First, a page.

tension, high interfacial tension, low solubility,      low volatility.6
The conditions imposed are not so complex as they may at first
sight appear, since they are to a certain extent dependent upon the
same fundamental       properties.    Solubility  and volatility,      for
example, are, within limits, inversely related to interfacial tension.’
Further, among related substances, solubility and surface activity
are inversely related.8* g*lo
   The surface tension data available73 l1 apply, for the most part,
     3 I.e., the tension           of the alcohol-air        surface,    plus that of the interface
between       alcohol       and soap solution.
     4 Hardy,      Proc. Roy. Sot., Series A, 1913, Ixxxviii,                      315-316.
     5 No account          has been taken here of the adsorption                   of colloidal  material
by dispersed           particles       of the organic       liquid,    since this is apparently           of
secondary        importance.
     6 This statement            is true, of course,       only within       limits;    e.g., an appreci-
able degree of solubility                is necessary.
     7 Harkins,       W. D., Brown,             F. E., and Davies,         E. C. H., J. Am. Chem.
Sot., 1917, xxxix,            354.     Harkins,      W. D., Davies,        E. C. H., and Clark,           G.
L., ibid.,       541.
     8 Traube,      J., Ber. them. Ges., 1884, xvii,                2294; 1909, xlii, 86; Arch.         gee.
Physiol.,       1904, cv, 541.
    *$ Worley,      R. P., J. Chem. Sot., 1914, cv, 260, 273.
   lo Tinker,       F., Phil. Msg.,           1916, xxxii,     295.
    I1 Langmuir,         I., J. Am. Chem. Sot., 1917, xxxix,                1892.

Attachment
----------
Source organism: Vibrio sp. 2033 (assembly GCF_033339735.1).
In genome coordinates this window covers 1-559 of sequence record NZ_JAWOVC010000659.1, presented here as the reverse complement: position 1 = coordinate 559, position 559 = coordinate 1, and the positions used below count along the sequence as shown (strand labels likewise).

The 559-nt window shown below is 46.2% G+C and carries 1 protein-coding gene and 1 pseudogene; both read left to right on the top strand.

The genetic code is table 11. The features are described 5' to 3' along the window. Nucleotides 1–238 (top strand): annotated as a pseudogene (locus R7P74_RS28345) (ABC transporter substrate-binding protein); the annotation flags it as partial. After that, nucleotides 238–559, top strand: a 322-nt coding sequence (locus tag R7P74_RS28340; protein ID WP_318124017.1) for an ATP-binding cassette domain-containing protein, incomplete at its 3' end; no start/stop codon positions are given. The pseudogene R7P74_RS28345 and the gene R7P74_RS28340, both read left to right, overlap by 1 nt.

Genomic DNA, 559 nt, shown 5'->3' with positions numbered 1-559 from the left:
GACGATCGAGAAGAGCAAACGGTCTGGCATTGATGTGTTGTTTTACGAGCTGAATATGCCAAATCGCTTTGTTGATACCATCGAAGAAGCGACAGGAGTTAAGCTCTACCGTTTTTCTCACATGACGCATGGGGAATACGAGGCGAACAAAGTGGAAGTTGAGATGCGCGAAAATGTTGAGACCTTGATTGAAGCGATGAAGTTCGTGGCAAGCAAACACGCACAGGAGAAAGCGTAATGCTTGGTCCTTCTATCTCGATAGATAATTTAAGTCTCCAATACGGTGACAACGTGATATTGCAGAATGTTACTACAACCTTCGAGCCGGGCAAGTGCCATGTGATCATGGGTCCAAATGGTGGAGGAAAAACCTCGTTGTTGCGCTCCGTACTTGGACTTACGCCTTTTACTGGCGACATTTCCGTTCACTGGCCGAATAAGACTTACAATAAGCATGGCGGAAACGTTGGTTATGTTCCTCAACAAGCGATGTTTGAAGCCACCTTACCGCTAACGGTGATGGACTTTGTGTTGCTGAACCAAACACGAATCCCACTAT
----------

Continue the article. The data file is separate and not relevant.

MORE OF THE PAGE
C. H. Fiske                                                                413
only to pure organic liquids and t’heir pure aqueous solutions;
their use for the present purpose should nevertheless    make it
possible to avoid much unnecessary work in preparing and testing
out materials.    Among those substances    for which data exist,
the above conditions are best met by esters of relatively high
molecular weight,.   An efficient foam inhibitor has accordingly
now been found in isoamyl isovalerate (or a mixture of this sub-
stance with isoamyl alcohol).     Two methods of preparing this
reagent are described below.

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                                        Preparation              of the Reagent.
       Firsl Method-To 35 cc. of commercialisovaleric acid add 4 gm. of
 anhydrous           calcium         chloride.           Shake         the mixture           until       it has separated
into two layers               and most of the calcium                            chloride         has dissolved.                  The
 greater      part of the water                  is in this way removed.                         Decant          off t.he upper
 layer,     and transfer           28 cc. of this to an Erlenmeyer                             flask, of about 200 cc.
 ca.pacity,       containing            a few glass beads. . Add 30 cc. of isoamyl                                         alcohol,
 and 1 cc. of concentrated                        sulfuric        acid.        Connect       the flask with                a leflux
 condenser,          and boil for 1 hour                      over a wire gauze.                    Cool,       transfer         to a
 separatory         funnel,       and draw off the lower layer.                             To the upper                layer add